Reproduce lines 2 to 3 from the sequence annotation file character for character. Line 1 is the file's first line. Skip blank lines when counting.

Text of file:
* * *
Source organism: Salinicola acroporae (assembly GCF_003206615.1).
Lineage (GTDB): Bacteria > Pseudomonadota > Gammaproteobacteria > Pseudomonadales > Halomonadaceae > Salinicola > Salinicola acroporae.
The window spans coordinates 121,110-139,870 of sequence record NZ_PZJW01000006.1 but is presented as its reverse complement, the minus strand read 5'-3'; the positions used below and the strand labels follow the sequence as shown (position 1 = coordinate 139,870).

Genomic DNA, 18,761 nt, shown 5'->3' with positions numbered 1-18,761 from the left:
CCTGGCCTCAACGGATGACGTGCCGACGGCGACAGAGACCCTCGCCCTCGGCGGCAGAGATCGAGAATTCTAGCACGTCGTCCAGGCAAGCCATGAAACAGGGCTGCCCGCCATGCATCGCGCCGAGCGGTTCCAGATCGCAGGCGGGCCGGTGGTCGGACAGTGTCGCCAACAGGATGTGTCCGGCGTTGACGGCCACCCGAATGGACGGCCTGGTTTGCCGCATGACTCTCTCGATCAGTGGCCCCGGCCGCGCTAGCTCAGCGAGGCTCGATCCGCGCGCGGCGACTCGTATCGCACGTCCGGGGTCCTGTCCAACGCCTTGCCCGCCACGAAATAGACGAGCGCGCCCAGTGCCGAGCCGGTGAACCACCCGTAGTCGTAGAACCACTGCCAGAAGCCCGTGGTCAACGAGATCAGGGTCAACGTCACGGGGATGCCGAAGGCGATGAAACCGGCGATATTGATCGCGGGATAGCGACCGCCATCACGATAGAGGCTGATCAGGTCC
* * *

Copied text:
Lineage (GTDB): Bacteria > Pseudomonadota > Gammaproteobacteria > Pseudomonadales > Halomonadaceae > Salinicola > Salinicola acroporae.
The window spans coordinates 121,110-139,870 of sequence record NZ_PZJW01000006.1 but is presented as its reverse complement, the minus strand read 5'-3'; the positions used below and the strand labels follow the sequence as shown (position 1 = coordinate 139,870).